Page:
extinction

Aerial baiting from helicopters with a bait-sowing bucket and GPS to ensure coverage with anticoagulant toxins in cereal-based baits can reliably eradicate rodents on islands. Current best practice for temperate islands is to bait in winter when the rodents are not breeding, rodent numbers are lowest so competition for toxic baits is lowest, natural food is likely to be scarce, and many non-target species are absent from the island. However, short winter day lengths at high latitudes restrict the time helicopters can fly and poor weather in winter may increase risks of failure.

Desecheo Island supports important populations of plants, as well as animals found nowhere else in the world such as the Desecheo Anole, Desecheo Ameiva, and Desecheo Dwarf Gecko. Before the introduction of invasive rats, the island hosted large colonies of breeding seabirds, including the world’s largest Brown Booby colony and an important Red-footed Booby colony. But, due to the destruction of native vegetation and predation on eggs and chicks by these invasive rats, seabirds no longer nest on Desecheo and many plants and animals are threatened. Island Conservation and the U.S.

New Zealand’s offshore and outlying islands have long been a focus of conservation biology as sites of local endemism and as last refuges for many species. During the c. 730 years since New Zealand has been settled by people, mammalian predators have invaded many islands and caused local and global extinctions. New Zealand has led international efforts in island restoration. By the late 1980s, translocations of threatened birds to predator-free islands were well under way to safeguard against extinction.

Climate change is expected to cause extinctions when native plants and animals are prevented from migrating out of their hotter or drier habitats to more suitable climates. But for many species a more

The world is facing a biodiversity crisis. Nowhere is that more apparent than on oceanic islands where invasive species are a major threat for island biodiversity. Rats are one of the most detrimental of these and have been the target of numerous eradication programmes; a well-established conservation tool for island systems.

Invasive black rats (Rattus rattus) were successfully eradicated during 2012 from Pinzon Island in the Galapagos archipelago using the rodenticide brodifacoum. Potential exposure to brodifacoum in Pinzon tortoises (Chelonoidis ephippium), Pinzon lava lizards (Microlophus duncanensis) and Galapagos hawks (Buteo galapagoensis) was mitigated by captive holding of subpopulations. This was successful for all species during and shortly after baiting, however mortality of Galapagos hawks occurred post-release, likely due to the persistence of residual brodifacoum in lava lizards.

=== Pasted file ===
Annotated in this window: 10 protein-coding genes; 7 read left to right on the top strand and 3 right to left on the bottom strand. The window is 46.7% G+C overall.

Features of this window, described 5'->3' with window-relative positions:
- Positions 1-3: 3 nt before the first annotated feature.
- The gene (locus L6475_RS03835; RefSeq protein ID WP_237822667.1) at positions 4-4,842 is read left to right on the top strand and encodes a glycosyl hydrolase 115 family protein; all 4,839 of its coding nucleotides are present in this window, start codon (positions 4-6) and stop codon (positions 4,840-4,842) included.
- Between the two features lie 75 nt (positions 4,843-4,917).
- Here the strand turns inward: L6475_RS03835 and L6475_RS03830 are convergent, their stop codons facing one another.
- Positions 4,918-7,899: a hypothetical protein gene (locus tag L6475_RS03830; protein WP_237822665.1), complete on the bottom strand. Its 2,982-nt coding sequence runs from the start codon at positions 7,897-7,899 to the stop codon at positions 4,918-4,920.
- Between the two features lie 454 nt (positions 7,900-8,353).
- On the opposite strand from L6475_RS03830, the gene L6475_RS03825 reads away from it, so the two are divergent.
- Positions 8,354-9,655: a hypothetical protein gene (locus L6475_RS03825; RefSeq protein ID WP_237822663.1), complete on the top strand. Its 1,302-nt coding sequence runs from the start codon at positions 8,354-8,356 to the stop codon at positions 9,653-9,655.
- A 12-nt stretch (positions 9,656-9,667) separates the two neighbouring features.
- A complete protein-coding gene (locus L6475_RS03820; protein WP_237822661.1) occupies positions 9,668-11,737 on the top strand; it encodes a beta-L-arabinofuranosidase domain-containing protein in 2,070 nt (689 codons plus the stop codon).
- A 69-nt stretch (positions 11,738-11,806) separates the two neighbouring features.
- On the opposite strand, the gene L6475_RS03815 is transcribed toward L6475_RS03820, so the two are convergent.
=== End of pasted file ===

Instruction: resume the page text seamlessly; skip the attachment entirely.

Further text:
The Kuramoo, or Blue Lorikeet (Vini peruviana), is listed by IUCN as threatened. Formerly, the species was widespread on the Society and Tuamotu ISlands, but it became extinct on Tahiti, Moorea and other large islands in the Society Group early this century and is now also extinct on many other islands on which it once occurred. Today, in French Polynesia, it apparently survives only on two small islands in the Society Group and several in the Tuamotu Group.

Since 1987, I have assisted the Cook Islands Conservation/Environment Service and, more recently, the Takitumu Conservation Area Project and the Avifauna Conservation Programme of the South Pacific Regional Environment Programme (SPREP) to plan and implement a recovery programme for the kakerori, a critically endangered forest bird endemic to Rarotonga. In 1989, the kakerori was one of the 10 rarest birds in the world, and classified as 'critically endangered' (Collar et al. 1994) with a population of just 29 birds. I calculated